Goodbye, cash. Goodbye, credit cards. Hello, Google Wallet.
Google launched its new mobile payment service, called Google Wallet, in New York on Thursday. Demonstrating on an Android smartphone, users can tap credit card icons on their phone and hover it in front of an NFC (near-field communication) device in stores and restaurants. Basically, instead of swiping a credit card, they could just wave their phones at check-out and the amounts would be deducted from their accounts.
Google announced San Francisco and New York would be the first cities to test their product, working in cooperation with MasterCard and Citibank. Consumers across the country will get to try it out as early as this summer.
According to the Associated Press, Google plans to make money by selling coupons and advertising that go along with the service. The company predicts it'll be the strongest form of advertising yet, appearing at the exact moment when shoppers are about to make purchases and might be swayed by discounts and competitor prices.
Mashable reports that iPhone and Windows Phone 7 devices are not yet compatible with Google Wallet, but they do plan to "work with all platforms especially if they build NFC into their hardware." However, the company couldn't provide any details or numbers, but did name retailers who have signed up, including Macy's, American Eagle and Subway.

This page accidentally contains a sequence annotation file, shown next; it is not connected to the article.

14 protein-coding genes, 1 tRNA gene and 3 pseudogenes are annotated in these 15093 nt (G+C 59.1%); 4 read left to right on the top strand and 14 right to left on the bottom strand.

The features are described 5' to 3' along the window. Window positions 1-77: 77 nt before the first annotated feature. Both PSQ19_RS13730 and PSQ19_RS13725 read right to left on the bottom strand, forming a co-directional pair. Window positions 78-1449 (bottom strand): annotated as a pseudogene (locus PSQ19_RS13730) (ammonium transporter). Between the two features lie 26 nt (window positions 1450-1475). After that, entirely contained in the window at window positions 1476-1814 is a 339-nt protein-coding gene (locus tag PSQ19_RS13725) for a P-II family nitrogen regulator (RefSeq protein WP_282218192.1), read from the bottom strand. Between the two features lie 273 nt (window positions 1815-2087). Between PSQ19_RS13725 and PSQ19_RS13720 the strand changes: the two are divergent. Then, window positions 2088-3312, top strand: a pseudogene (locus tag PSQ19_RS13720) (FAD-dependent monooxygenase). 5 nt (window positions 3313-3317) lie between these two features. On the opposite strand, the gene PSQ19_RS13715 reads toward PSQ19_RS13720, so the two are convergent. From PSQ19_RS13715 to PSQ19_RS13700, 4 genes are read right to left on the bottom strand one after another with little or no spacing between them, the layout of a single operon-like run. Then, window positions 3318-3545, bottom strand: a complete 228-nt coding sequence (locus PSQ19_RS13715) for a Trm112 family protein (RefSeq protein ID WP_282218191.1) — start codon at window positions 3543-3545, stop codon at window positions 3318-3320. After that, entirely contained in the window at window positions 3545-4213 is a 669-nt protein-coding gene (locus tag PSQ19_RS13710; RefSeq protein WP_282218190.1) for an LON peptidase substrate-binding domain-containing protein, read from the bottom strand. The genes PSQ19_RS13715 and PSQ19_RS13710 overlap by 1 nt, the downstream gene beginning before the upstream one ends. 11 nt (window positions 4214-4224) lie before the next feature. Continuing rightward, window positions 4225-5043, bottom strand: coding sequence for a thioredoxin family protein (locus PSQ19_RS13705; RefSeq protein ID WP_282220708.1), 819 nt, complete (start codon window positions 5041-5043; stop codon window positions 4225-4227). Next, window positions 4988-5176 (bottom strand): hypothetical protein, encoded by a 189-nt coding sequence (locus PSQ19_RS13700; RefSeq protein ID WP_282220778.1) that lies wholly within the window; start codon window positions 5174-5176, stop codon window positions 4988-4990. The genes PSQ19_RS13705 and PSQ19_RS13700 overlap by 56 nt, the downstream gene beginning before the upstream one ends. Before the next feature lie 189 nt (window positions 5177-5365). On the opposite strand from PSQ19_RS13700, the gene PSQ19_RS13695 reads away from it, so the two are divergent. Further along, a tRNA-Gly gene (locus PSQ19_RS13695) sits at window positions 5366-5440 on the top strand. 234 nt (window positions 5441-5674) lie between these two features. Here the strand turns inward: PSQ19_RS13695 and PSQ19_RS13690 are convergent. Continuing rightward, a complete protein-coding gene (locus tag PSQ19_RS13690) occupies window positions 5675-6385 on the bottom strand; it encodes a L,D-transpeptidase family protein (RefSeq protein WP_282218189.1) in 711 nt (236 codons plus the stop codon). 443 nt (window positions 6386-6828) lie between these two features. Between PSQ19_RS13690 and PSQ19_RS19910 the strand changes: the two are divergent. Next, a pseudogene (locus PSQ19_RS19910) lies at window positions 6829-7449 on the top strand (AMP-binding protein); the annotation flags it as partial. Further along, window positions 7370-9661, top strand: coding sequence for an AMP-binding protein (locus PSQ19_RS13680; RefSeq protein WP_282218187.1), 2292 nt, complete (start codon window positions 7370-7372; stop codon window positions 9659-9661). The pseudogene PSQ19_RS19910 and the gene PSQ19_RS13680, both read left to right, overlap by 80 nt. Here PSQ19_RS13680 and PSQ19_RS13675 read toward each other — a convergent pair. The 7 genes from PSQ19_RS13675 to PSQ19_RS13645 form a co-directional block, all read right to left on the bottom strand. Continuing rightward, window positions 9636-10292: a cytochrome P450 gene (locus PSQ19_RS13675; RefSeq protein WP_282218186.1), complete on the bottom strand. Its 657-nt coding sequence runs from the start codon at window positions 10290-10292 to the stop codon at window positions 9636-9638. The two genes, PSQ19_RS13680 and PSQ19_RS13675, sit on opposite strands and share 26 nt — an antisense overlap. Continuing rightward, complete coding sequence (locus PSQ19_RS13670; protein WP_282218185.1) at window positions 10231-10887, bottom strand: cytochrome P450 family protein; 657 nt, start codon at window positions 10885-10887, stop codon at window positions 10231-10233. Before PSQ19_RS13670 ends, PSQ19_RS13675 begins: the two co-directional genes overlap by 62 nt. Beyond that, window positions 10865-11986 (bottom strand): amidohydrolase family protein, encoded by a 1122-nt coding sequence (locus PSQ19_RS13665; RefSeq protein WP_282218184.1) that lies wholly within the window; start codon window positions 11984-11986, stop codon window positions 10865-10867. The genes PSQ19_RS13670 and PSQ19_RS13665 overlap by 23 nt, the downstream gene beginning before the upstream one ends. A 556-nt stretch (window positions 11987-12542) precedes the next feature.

Shortly after Google announced its new service, PayPal filed a lawsuit against the search engine giant, including two former PayPal executives who are now in charge of mobile payments at Google. The 28-page complaint alleges "misappropriation of trade secrets" and "breach of fiduciary duty."
TechCrunch reports Google was in negotiations for two years to have the eBay-owned payment company manage the new mobile service, but instead hired PayPal's Osama Bedier -- the same executive negotiating with Google. The lawsuit claims Bedier may have used knowledge of PayPal's own plans to launch mobile payments independently for Google's gain. Bedier had been with PayPal for nine years.
Meanwhile, Visa is working on its own pay-by-phone system with several large banks, including Bank of America and Wells Fargo. CNBC reports Visa's own virtual wallet will be commercially available later this year.
What do you think of Google Wallet? Could you see yourself replacing credit cards with smartphone payments?
by Geoff Herbert Syracruse.com May 27, 2011
Google Wallet replaces cash and credit cards for Android users; PayPal sues | syracuse.com